TechnologyOne in $67m TAFE deal

TechnologyOne in $67m TAFE deal

Summary: Australian software maker TechnologyOne has been selected to replace student management systems for Victorian TAFEs as part of a $67 million systems overhaul package announced by the Victorian Government today.

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TOPICS: Government AU
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Australian software maker TechnologyOne has been selected to replace student management systems for Victorian TAFEs as part of a $67 million systems overhaul package announced by the Victorian Government today.

The system will be accessed by 300,000 students and staff and is expected to be rolled out in 2012.

"Students will be able to track their progress and results with a click of a mouse," Victorian Minister for Skills and Workforce Participation Bronwyn Pike said today in a statement. "This new system will allow Victoria's TAFEs to meet the needs of 21st century students."

Pike announced a $67 million package to complete the systems overhaul, which will be offered to 13 TAFE institutes out of 18 across the state. TechnologyOne will not receive the full amount, with some funds to be used internally to develop the new system.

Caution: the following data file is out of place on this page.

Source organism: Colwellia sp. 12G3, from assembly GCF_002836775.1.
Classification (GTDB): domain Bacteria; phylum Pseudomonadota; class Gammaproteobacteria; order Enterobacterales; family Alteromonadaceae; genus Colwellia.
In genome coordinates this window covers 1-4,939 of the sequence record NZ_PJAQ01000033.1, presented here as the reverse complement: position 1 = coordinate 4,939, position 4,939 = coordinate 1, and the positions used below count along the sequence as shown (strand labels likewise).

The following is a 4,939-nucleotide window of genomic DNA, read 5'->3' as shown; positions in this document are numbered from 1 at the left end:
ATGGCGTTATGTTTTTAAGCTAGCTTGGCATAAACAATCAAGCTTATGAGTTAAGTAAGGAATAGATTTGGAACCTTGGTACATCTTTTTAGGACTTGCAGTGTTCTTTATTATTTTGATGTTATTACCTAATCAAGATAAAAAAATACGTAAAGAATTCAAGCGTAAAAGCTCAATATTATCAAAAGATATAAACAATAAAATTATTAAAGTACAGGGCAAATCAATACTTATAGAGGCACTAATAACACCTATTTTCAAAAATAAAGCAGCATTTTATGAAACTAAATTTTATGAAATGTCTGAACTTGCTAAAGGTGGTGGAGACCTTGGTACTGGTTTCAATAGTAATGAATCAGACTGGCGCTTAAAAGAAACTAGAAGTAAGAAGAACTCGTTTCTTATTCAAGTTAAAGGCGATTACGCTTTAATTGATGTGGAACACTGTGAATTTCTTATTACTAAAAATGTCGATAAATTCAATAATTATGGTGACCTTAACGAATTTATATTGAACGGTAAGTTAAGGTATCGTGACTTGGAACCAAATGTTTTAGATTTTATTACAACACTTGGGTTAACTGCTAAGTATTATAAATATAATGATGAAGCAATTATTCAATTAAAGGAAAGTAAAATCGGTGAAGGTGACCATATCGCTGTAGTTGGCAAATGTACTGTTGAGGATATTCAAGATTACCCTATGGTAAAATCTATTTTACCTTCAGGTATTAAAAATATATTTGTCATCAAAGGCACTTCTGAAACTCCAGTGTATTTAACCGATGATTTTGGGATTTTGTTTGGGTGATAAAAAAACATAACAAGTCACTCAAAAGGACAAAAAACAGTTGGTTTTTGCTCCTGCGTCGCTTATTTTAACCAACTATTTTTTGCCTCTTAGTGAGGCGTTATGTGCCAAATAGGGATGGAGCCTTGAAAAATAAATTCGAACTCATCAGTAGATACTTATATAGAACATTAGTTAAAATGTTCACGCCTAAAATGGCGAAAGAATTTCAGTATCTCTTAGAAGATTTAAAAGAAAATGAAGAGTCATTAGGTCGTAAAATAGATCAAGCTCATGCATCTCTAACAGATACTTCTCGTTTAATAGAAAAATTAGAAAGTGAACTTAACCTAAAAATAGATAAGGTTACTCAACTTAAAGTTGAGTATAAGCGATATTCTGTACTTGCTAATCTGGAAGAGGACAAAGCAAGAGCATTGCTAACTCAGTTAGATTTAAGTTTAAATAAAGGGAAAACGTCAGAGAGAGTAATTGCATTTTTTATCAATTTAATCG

The work is believed to have been contended for by Oracle's PeopleSoft, US vendor, Banner, and local education software maker, Callista.

TechnologyOne had been selected earlier this year, and had recently finalised contracts with the TAFEs and the Victorian Government.

The system will support enrolments, assessments, completions, funding and reporting, staffing requirements, courses and financial data.

"We have people now working on site," Di Marco told ZDNet.com.au. "We're looking at a three- to four-year program, depending on resource levels."

Topic: Government AU

Liam Tung

About Liam Tung

Liam Tung is an Australian business technology journalist living a few too many Swedish miles north of Stockholm for his liking. He gained a bachelors degree in economics and arts (cultural studies) at Sydney's Macquarie University, but hacked (without Norse or malicious code for that matter) his way into a career as an enterprise tech, security and telecommunications journalist with ZDNet Australia. These days Liam is a full time freelance technology journalist who writes for several publications.

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